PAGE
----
“The systems in those cars can be greatly improved,” LaJoie said. “On the short-track level, with better belt systems, seat mount systems and neck systems, I bet over 95 percent of the crashes are survivable.”

Had Leffler been wearing such a restraint device, it may very well have saved his life.

Three-time W Series champ Jamie Chadwick joining Andretti in Indy NXT Series for 2023

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Jamie Chadwick, the three-time W Series champion, will drive for Andretti Autosport in the Indy NXT Series next season.

Chadwick will make her debut in an American racing series in March, driving the No. 28 for Andretti Autosport with sponsorship from DHL. The 24-year-old will become the first female driver in 13 years to compete full time in the Indy NXT championship.

Chadwick joined the female free-to-enter W Series in its inaugural 2019 season, winning two races and the first of three consecutive championships. She has been a reserve driver for the Williams Formula One team and will continue in that role in 2023. She also has driven in the Extreme E Series.

Despite her success, Chadwick hasn’t landed a bigger ride in F3 or F2, and her break didn’t come until Michael Andretti contacted her and offered a test in an Indy NXT car.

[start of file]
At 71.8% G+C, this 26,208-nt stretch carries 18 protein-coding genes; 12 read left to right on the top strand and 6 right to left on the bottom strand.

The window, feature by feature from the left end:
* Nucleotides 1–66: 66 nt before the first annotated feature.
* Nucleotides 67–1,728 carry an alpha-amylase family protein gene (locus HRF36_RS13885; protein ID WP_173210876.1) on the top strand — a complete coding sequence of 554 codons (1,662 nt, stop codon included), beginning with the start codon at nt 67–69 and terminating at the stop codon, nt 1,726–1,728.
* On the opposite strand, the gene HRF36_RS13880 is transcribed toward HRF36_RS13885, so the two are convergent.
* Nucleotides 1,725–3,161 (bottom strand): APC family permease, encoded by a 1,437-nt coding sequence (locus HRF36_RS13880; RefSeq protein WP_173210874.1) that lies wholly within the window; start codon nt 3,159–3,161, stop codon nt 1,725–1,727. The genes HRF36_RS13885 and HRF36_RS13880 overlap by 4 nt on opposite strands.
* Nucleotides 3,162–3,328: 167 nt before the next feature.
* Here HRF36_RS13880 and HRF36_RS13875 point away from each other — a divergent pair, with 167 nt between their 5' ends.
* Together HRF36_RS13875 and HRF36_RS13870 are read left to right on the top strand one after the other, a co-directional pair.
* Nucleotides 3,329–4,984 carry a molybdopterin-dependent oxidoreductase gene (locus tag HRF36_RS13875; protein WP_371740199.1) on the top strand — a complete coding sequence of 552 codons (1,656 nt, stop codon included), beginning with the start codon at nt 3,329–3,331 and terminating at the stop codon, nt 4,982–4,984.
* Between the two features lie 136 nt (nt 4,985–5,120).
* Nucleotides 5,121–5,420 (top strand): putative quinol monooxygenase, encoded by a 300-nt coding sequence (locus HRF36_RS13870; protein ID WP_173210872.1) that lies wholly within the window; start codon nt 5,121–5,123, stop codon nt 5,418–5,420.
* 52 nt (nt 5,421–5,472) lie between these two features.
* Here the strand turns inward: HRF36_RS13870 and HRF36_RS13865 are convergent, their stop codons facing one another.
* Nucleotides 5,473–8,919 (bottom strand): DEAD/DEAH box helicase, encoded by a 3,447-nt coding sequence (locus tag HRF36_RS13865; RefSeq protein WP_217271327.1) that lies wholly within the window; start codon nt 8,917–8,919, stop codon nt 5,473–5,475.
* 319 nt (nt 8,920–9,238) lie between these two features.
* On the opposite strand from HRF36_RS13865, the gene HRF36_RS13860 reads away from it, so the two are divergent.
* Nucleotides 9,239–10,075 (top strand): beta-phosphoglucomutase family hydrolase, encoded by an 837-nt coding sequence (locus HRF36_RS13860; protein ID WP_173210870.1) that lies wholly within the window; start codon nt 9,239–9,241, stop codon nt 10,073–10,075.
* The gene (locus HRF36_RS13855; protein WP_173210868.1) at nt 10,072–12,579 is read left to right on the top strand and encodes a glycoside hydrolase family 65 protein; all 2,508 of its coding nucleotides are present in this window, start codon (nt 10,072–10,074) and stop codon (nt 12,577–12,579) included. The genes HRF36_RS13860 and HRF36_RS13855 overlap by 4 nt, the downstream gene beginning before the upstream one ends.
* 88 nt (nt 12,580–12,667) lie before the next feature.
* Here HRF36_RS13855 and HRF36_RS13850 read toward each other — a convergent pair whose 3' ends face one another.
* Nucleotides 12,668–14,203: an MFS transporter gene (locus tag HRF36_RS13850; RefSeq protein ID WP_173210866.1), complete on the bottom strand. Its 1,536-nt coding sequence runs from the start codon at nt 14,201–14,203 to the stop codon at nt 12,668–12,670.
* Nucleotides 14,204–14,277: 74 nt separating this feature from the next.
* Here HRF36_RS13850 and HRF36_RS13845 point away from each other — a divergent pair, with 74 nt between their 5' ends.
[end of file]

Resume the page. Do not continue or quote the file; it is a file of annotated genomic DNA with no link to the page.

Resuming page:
The final three races of this year’s W Series schedule were canceled when funding fell through, but Chadwick still believes the all-female series was the right path for her.

“W Series has always been and will continue to be an opportunity to be racing for every female driver, so for my side, I looked at it while perhaps I would have liked to step up maybe earlier, at the same time being able to have that chance to race, get that experience, have that development, seat time… I was constantly learning,” Chadwick told The Associated Press.

“In that sense, I wasn’t frustrated at all. But on the flip side of it, now I’ve had that experience testing in the United States in Indy NXT and this is something I’m really excited about.”

Chadwick also is expected to have an enhanced role as a development driver next season with Williams, which chose American driver Logan Sargeant to fill its open seat on next year’s F1 grid.

“Andretti Autosport is proud to be supporting Jamie alongside DHL,” said Michael Andretti. “Jamie’s successful career speaks for itself, but Indy NXT gives Jamie the opportunity to continue her development in a new type of racing.

“We’ve turned out five Indy NXT champions over the years and look forward to continuing our role in developing new talent.”

Indy NXT is the new name of the rebranded Indy Lights Series, the final step on the ladder system before IndyCar.

Andretti will field two drivers next season in IndyCar that were developed in Indy NXT: Kyle Kirkwood, the 2021 champion, will return to Andretti after one season in IndyCar driving for A.J. Foyt Racing, and Devlin DeFrancesco is back for a second season.

Chadwick will be teammates in Indy NXT with Hunter McElrea and Louis Foster. She becomes Andretti’s second full-time female driver alongside Catie Munnings, who competes for Andretti United in the Extreme E Series.